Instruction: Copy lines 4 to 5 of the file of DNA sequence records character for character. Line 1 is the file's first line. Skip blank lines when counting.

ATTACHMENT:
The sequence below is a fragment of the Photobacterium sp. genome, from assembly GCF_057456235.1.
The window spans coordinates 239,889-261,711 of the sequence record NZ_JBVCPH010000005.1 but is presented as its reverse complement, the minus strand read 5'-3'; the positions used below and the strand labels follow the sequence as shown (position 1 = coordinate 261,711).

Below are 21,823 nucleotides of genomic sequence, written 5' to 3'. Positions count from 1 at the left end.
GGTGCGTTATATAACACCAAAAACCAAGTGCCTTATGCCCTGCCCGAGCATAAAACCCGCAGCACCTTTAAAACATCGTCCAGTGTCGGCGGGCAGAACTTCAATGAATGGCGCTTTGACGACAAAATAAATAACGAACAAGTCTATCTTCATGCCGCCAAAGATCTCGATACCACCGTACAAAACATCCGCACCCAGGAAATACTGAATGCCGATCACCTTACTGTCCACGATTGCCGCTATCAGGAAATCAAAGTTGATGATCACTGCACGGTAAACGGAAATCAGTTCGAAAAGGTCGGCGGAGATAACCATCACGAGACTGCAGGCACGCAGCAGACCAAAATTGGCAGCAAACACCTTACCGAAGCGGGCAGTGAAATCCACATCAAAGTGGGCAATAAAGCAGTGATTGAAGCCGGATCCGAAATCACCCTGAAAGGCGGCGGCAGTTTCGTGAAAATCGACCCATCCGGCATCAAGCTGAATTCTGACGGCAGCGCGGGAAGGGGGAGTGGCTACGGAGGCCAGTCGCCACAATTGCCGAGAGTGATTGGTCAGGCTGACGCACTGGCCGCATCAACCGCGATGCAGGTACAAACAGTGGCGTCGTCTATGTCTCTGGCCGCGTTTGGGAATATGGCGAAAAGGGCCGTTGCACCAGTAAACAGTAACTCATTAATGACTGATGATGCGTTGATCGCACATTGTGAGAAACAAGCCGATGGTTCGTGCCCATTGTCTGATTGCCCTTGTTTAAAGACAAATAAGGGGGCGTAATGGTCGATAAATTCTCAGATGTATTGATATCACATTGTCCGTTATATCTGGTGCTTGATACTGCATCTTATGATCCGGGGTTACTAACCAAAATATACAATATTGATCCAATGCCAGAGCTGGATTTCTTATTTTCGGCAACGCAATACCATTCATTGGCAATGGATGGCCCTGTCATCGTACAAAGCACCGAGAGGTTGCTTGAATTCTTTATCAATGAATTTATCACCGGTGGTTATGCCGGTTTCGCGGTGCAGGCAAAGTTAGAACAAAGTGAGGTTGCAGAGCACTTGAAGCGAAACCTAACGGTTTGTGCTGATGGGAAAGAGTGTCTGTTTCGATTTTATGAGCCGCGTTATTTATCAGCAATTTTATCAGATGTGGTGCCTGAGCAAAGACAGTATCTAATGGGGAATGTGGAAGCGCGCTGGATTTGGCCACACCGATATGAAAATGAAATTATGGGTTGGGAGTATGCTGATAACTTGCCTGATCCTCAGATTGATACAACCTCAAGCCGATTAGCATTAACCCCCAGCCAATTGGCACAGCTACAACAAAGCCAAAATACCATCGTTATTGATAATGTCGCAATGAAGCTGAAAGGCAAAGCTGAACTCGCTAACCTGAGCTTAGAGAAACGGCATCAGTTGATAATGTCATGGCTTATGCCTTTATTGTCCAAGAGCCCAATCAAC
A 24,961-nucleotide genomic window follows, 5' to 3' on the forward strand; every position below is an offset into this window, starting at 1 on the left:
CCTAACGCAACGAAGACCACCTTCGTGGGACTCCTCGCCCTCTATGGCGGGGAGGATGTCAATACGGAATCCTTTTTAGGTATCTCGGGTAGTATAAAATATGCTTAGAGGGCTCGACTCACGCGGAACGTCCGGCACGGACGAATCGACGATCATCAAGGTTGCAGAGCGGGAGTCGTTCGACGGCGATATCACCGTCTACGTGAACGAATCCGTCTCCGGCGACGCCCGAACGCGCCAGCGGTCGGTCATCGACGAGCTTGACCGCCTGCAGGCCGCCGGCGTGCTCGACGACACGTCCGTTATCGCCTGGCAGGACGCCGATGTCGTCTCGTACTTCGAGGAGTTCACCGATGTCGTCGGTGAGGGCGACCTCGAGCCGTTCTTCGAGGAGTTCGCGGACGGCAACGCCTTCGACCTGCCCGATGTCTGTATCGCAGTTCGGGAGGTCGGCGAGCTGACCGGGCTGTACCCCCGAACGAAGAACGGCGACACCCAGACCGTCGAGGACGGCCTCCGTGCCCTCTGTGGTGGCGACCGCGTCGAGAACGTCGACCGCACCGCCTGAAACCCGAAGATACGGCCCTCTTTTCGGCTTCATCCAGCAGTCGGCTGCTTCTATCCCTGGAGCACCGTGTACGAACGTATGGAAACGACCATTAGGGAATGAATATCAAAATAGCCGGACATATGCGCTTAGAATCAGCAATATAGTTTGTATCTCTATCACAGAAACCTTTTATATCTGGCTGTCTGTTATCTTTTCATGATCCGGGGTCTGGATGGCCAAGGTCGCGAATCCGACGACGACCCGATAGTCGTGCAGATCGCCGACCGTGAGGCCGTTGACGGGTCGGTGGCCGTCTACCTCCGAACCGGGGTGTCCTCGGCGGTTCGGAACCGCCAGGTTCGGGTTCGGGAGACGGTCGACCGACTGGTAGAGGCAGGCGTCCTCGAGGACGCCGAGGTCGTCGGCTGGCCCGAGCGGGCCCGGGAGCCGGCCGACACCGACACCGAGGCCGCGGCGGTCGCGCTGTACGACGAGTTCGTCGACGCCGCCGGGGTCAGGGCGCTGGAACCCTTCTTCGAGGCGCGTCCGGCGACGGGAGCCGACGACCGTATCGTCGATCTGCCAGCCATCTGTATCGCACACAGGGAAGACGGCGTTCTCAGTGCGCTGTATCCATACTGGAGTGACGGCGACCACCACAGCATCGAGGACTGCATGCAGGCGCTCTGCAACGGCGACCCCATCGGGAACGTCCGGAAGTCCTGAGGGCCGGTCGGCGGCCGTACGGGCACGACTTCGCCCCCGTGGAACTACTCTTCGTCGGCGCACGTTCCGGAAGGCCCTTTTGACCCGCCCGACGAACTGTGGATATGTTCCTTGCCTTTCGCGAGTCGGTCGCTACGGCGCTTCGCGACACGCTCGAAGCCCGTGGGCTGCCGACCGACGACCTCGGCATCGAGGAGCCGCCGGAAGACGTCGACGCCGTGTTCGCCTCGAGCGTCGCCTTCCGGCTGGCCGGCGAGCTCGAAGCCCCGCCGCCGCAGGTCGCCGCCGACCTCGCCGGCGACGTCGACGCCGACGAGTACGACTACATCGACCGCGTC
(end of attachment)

GGTGCGTTATATAACACCAAAAACCAAGTGCCTTATGCCCTGCCCGAGCATAAAACCCGCAGCACCTTTAAAACATCGTCCAGTGTCGGCGGGCAGAACTTCAATGAATGGCGCTTTGACGACAAAATAAATAACGAACAAGTCTATCTTCATGCCGCCAAAGATCTCGATACCACCGTACAAAACATCCGCACCCAGGAAATACTGAATGCCGATCACCTTACTGTCCACGATTGCCGCTATCAGGAAATCAAAGTTGATGATCACTGCACGGTAAACGGAAATCAGTTCGAAAAGGTCGGCGGAGATAACCATCACGAGACTGCAGGCACGCAGCAGACCAAAATTGGCAGCAAACACCTTACCGAAGCGGGCAGTGAAATCCACATCAAAGTGGGCAATAAAGCAGTGATTGAAGCCGGATCCGAAATCACCCTGAAAGGCGGCGGCAGTTTCGTGAAAATCGACCCATCCGGCATCAAGCTGAATTCTGACGGCAGCGCGGGAAGGGGGAGTGGCTACGGAGGCCAGTCGCCACAATTGCCGAGAGTGATTGGTCAGGCTGACGCACTGGCCGCATCAACCGCGATGCAGGTACAAACAGTGGCGTCGTCTATGTCTCTGGCCGCGTTTGGGAATATGGCGAAAAGGGCCGTTGCACCAGTAAACAGTAACTCATTAATGACTGATGATGCGTTGATCGCACATTGTGAGAAACAAGCCGATGGTTCGTGCCCATTGTCTGATTGCCCTTGTTTAAAGACAAATAAGGGGGCGTAATGGTCGATAAATTCTCAGATGTATTGATATCACATTGTCCGTTATATCTGGTGCTTGATACTGCATCTTATGATCCGGGGTTACTAACCAAAATATACAATATTGATCCAATGCCAGAGCTGGATTTCTTATTTTCGGCAACGCAATACCATTCATTGGCAATGGATGGCCCTGTCATCGTACAAAGCACCGAGAGGTTGCTTGAATTCTTTATCAATGAATTTATCACCGGTGGTTATGCCGGTTTCGCGGTGCAGGCAAAGTTAGAACAAAGTGAGGTTGCAGAGCACTTGAAGCGAAACCTAACGGTTTGTGCTGATGGGAAAGAGTGTCTGTTTCGATTTTATGAGCCGCGTTATTTATCAGCAATTTTATCAGATGTGGTGCCTGAGCAAAGACAGTATCTAATGGGGAATGTGGAAGCGCGCTGGATTTGGCCACACCGATATGAAAATGAAATTATGGGTTGGGAGTATGCTGATAACTTGCCTGATCCTCAGATTGATACAACCTCAAGCCGATTAGCATTAACCCCCAGCCAATTGGCACAGCTACAACAAAGCCAAAATACCATCGTTATTGATAATGTCGCAATGAAGCTGAAAGGCAAAGCTGAACTCGCTAACCTGAGCTTAGAGAAACGGCATCAGTTGATAATGTCATGGCTTATGCCTTTATTGTCCAAGAGCCCAATCAAC
A 24,961-nucleotide genomic window follows, 5' to 3' on the forward strand; every position below is an offset into this window, starting at 1 on the left: